Easter Seals Drop Zone fundraiser where she rappelled down an 18-storey office building (see photo above of Emily and Laura dressed as a “Super Mom Hero”).

Laura advocates for and develops recreation programs for people with disabilities by sitting on a Markham Parks & Recreation committee and on the Markham Sports & Recreation Accessibility Committee.

She’s also played a key role in fundraising and writing grants to support the first universally accessible schoolyard in Markham at James Robinson Public School. This is a community school her children attended. “The playground will be accessible to all,” Laura says. "It will have an accessible outdoor classroom, an accessible stage, sensory and community gardens, loose play with pine cones, rocks and pots and pans, and play equipment that is connected by a paved serpentine trail with ‘calming bumps’ for wheelchair users,” Laura says. The group has raised over $100,000 to date for the project and needs another $100,000 to cover the play equipment, Laura says.

She hopes the study of posttraumatic growth helps parents understand that all of their emotions raising children with disabilities are valid. “It’s okay to have positive feelings and it’s also okay to grieve. I’ve grown, and it’s important for parents to know that we can be empowered and have positive outcomes raising our children.”


I've never heard our lives described in such a way. Very interesting, and I'd love to hear more.

YOO HOO. IT is great to read how they are doing research into post-traumatic growth.

Post-traumatic growth is one of our most powerful tools and allies on this planet.

And it is not just as parents of/ or as a child with disabilities. It is for all of us.

Others refer to this as moving through the dark night of the soul.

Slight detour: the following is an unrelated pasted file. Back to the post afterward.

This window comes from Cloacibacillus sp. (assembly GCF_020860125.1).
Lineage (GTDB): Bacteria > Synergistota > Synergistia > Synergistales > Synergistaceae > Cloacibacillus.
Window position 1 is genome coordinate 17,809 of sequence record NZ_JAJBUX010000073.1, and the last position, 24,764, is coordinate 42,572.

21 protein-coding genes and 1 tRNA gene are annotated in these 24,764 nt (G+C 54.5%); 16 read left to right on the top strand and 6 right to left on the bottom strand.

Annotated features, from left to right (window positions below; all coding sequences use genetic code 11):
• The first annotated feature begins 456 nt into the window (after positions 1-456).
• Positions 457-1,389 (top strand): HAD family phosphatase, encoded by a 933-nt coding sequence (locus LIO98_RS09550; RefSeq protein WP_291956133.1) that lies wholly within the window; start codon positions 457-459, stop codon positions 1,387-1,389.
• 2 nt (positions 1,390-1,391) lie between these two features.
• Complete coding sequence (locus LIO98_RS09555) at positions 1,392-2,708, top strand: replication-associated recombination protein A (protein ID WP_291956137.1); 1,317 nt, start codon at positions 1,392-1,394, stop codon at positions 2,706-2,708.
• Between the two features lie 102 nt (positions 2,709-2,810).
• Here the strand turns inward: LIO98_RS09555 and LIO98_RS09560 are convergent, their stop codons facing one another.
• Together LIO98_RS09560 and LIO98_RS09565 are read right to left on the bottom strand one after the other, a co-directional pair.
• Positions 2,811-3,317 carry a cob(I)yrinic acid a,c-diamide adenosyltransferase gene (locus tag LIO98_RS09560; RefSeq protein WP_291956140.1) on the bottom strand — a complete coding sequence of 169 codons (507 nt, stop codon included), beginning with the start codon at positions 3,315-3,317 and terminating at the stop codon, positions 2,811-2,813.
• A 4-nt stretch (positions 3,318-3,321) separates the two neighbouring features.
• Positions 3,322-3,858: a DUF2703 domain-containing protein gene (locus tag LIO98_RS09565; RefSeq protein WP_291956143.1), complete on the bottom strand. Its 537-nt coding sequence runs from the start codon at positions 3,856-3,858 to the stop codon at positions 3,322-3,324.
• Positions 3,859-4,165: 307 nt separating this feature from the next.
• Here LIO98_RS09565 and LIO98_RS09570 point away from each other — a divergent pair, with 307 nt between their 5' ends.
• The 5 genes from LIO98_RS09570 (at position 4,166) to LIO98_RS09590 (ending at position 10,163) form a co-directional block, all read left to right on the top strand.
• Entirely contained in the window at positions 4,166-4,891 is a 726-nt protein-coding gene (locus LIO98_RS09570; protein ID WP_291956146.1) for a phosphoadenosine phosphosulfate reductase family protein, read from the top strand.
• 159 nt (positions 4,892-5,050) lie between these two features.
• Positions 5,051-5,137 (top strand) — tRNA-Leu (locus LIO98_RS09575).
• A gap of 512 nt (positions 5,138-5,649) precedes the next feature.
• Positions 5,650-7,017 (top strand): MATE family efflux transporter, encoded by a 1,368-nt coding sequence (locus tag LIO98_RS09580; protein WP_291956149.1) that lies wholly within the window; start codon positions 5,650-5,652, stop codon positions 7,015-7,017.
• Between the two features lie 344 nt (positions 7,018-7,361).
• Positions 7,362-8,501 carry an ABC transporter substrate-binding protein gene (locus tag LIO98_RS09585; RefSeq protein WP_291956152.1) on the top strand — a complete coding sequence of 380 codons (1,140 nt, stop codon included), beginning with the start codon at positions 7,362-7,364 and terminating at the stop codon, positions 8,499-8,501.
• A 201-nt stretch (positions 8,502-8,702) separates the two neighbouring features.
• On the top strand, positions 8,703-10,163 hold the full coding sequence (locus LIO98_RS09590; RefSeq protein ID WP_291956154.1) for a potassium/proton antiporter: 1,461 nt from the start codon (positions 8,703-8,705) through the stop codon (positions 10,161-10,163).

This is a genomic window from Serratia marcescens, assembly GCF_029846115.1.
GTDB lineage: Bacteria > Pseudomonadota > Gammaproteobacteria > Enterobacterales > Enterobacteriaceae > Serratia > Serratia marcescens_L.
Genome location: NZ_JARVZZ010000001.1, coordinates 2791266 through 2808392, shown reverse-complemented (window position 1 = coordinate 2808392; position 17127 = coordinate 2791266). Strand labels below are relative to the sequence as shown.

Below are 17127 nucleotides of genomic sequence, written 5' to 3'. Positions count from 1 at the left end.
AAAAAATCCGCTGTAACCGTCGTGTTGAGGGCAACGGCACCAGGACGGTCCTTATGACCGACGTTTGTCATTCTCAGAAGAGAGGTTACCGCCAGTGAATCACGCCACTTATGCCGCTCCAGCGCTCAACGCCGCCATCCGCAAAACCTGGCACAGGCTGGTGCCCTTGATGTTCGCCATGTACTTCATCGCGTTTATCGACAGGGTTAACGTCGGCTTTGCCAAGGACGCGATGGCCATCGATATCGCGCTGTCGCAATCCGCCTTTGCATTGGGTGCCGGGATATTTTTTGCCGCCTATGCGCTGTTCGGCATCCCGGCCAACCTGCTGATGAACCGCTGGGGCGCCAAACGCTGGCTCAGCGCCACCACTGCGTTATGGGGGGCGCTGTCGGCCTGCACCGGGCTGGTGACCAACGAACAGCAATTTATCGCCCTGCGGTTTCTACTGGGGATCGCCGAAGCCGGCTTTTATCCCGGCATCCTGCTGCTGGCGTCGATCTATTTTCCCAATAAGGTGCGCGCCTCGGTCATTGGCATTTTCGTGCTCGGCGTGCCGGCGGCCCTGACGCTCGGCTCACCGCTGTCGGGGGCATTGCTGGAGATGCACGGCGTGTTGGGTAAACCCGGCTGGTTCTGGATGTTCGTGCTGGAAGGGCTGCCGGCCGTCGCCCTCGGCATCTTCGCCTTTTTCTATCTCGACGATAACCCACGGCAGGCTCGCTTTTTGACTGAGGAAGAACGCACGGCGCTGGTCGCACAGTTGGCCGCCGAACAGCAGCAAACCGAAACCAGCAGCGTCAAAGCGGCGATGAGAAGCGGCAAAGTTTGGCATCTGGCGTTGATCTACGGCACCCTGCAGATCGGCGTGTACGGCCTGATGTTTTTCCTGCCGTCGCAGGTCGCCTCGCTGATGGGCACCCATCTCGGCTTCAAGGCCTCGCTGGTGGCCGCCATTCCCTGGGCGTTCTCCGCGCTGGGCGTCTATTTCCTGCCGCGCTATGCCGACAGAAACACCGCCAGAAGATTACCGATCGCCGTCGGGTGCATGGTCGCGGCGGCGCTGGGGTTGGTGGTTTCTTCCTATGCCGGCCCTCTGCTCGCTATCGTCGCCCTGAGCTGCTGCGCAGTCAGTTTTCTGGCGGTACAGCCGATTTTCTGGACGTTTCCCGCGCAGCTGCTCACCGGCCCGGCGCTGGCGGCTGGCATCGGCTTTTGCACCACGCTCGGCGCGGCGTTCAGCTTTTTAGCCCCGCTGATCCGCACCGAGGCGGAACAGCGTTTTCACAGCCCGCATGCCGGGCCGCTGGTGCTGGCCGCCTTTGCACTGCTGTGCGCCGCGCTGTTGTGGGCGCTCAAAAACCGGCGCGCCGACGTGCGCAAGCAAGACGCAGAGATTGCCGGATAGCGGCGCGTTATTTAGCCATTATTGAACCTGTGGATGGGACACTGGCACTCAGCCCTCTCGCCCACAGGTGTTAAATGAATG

It is the alchemical process for everyone.

Some of us embrace dancing with our shadows, and others will avoid at all costs,
missing out on true personal empowerment.

As a 57 year old person with multiple disabilities, I've GROWN in so many ways
emotionally and spiritually. and am most grateful.

I came to the point in my twenties, where I said to myself,
"WEll, since my body is what it is, I'll focus on my emotional and spiritual healing,
since these are what truly carry us on our journeys."
Life is about co-creating inside, what works for us as an individual.

Even though I've been disabled my whole life, "I LOOKED GOOD."
I stumbled through life thought by others to be a "lost soul"
who has been chronically homeless, unemployed or underemployed.

A mostly solitary human because as most of us know,
other folks tend to not want to be around someone
who is 'too different' from them.

So, being mostly solitary creates great opportunities for other activity.

all of my diagnoses have come after age 40. They are Invisible Disabilities.

And it is interesting how many folks will say something such as, "but you're so happy,
you can't possibly be in that much pain, or unable to take care of yourself."

YES! I can be happy, live with multiple disabilities
and be in immense physical pain. This is part of the process of life.